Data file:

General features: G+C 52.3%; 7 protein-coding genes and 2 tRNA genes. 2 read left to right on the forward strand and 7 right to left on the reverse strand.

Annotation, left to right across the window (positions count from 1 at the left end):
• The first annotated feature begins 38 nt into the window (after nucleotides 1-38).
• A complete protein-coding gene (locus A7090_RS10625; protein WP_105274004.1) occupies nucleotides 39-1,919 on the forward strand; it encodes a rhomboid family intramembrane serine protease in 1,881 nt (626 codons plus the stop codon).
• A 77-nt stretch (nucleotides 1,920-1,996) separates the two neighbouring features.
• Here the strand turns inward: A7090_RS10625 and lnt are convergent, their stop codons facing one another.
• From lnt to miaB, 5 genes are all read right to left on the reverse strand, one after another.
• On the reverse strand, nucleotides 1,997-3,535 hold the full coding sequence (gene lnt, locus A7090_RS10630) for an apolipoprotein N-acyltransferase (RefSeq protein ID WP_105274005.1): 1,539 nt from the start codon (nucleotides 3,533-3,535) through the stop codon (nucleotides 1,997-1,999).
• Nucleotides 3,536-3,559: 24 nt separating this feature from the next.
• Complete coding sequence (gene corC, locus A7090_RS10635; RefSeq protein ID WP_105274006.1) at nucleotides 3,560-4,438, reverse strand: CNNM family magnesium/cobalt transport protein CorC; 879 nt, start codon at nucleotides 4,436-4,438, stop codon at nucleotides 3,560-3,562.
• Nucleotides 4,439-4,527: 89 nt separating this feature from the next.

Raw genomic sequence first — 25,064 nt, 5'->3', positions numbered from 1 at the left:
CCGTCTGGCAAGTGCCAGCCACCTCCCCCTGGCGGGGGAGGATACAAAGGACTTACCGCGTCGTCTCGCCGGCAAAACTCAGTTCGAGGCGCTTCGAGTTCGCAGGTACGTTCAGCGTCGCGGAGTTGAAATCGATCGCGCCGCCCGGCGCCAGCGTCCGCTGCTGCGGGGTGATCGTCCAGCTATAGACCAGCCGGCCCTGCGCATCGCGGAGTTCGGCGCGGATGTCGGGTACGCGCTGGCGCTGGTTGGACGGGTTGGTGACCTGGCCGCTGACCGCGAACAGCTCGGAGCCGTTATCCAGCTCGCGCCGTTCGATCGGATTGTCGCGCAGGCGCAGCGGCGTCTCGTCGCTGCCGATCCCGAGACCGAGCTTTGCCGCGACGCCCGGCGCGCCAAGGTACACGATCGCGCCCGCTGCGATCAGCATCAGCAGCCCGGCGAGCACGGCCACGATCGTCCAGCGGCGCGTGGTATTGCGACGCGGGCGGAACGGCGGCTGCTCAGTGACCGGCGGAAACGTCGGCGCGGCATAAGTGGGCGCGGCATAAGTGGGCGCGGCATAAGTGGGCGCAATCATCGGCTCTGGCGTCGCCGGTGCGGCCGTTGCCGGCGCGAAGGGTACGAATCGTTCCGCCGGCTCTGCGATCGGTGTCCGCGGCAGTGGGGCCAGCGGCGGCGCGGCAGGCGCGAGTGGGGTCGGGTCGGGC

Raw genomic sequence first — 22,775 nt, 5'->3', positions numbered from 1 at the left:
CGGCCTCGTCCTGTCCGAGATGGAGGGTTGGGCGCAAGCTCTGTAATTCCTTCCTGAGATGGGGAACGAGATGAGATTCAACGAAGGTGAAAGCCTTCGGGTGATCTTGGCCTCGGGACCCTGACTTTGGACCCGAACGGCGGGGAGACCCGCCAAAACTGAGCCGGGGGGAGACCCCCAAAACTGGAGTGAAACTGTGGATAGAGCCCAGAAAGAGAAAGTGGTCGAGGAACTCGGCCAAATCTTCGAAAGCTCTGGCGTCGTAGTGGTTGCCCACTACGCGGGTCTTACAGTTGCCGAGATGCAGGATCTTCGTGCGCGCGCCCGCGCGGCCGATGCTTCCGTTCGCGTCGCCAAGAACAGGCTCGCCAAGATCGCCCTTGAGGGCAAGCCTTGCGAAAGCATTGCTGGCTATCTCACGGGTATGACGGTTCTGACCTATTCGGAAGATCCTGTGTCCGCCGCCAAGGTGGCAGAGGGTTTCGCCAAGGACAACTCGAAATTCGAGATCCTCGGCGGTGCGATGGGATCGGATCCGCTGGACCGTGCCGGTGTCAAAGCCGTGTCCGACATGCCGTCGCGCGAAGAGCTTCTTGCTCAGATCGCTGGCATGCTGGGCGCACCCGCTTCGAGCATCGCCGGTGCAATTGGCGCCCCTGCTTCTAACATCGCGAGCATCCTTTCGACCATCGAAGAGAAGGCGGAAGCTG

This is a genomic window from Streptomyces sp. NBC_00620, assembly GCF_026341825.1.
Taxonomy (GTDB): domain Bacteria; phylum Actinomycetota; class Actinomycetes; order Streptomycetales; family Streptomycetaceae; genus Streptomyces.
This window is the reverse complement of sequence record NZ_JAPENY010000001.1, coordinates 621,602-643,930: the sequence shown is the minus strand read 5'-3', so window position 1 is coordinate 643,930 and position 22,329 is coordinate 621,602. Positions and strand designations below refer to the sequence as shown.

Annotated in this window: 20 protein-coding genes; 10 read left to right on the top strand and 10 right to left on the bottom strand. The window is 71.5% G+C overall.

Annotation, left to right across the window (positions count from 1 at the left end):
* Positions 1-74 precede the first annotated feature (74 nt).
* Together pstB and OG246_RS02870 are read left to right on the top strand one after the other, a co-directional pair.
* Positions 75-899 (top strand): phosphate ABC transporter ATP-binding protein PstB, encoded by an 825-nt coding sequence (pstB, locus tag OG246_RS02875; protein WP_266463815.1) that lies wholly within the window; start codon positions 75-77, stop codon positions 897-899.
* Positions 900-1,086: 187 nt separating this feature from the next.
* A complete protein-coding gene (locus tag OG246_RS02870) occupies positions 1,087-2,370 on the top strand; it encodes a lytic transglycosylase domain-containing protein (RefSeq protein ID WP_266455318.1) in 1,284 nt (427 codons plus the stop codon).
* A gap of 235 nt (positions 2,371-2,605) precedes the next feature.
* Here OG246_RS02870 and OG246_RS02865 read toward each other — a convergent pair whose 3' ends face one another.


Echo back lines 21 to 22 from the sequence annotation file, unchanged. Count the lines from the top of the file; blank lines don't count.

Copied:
* Positions 1-74 precede the first annotated feature (74 nt).
* Together pstB and OG246_RS02870 are read left to right on the top strand one after the other, a co-directional pair.